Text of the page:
Scratch your own itch. I challenged people at Drupal Camp Vancouver to step up and gather funds to maintain old releases if they wanted to. But I don't currently see enough people being able to / wanting to maintain old releases in the community. If there is a big pain, then there may be a commercial opportunity for someone to take this on.

Oh, and the funny thing here is that Fintan, the author of this topic originally, has done a great post that pretty much reverses his position. See http://www.io1.biz/blogs/drupal-development-cycle-a-business-viewpoint

Heh. That's pretty funny,

catch's picture

Heh. That's pretty funny, and a great two links to put up the next time one of these threads starts.

However, qrios points out an

markus_petrux's picture

However, qrios points out an important issue...

1) if you start a new project that would take you a few months, if you choose D6, you may end your project before CCK, Views, Internationalition, which say is something you need...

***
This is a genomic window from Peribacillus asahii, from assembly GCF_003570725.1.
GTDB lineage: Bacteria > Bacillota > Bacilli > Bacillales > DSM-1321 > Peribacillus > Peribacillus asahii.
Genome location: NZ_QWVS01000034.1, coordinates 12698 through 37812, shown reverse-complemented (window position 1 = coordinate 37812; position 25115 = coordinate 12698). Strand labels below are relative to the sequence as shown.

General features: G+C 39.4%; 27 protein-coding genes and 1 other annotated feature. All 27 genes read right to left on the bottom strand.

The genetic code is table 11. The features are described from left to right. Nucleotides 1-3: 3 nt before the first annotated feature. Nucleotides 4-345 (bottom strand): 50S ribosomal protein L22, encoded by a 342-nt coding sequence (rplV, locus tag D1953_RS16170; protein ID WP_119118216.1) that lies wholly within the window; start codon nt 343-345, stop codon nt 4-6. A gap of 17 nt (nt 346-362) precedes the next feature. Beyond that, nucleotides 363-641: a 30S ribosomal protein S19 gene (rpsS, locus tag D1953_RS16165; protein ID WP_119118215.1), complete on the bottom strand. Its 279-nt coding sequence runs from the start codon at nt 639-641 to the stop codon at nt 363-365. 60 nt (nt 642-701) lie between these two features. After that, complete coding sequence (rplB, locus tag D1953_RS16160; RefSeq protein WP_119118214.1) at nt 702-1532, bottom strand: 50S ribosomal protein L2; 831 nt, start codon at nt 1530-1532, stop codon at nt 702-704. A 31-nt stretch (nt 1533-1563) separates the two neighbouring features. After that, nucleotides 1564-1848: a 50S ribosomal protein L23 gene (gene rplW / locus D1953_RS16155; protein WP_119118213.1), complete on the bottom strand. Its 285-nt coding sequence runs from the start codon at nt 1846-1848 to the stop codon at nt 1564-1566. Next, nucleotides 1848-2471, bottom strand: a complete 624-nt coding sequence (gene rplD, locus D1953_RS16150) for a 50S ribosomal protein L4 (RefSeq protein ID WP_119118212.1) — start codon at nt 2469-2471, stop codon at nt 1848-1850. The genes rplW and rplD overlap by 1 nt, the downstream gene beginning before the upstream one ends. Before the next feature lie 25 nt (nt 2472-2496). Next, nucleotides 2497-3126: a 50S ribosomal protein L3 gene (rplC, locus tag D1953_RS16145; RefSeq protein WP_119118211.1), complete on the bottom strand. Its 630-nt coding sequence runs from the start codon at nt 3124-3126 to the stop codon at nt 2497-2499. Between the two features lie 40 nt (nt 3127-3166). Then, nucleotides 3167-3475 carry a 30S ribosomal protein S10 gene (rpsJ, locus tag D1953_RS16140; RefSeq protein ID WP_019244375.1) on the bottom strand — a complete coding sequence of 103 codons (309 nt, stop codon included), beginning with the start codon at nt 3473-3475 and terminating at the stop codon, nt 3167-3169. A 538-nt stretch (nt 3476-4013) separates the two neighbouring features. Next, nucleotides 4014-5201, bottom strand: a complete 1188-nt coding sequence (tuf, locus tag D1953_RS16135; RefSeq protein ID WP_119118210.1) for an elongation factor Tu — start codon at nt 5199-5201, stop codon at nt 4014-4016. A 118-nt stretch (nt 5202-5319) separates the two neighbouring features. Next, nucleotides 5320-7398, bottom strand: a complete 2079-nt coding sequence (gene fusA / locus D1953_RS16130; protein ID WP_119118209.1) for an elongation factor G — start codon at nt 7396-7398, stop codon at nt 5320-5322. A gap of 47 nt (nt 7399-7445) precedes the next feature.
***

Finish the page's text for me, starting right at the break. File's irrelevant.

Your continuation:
2) if you choose D5, then you may get forced to upgrade to D6 sooner than what you would expect. A big problem if you had to develop a lot of functionallity yourself, for the given project (a few months work).

I mean, today is very difficult to choose which Dx choose for certain projects. There are non-core basic modules thay may need to impact on Drupal development cycle, perhaps.

The thing here is that both

catch's picture

The thing here is that both Views and CCK have undergone major, major rewrites in addition to a Drupal 5 - 6 port. If it was just a case of upgrading Views 1 and CCK 2 to D6 they'd both have been released months ago - and Views 2 and CCK 3(?) would be less far along than they are now, everyone would be waiting for them anyway, and merlin, KarenS, yched and others would be dealing with even more work on their plates than they already have maintaining two major branches.

In terms of impacting the core development cycle - the best bet is getting CCK and Views into core - or more likely the core of CCK and Views with the UI and some complexity remaining in contrib. Refactoring both modules for D6 is a big part of getting them ready for core in D7/D8 - alongside that, there's the DADS group, and Larry Garfield's new database layer.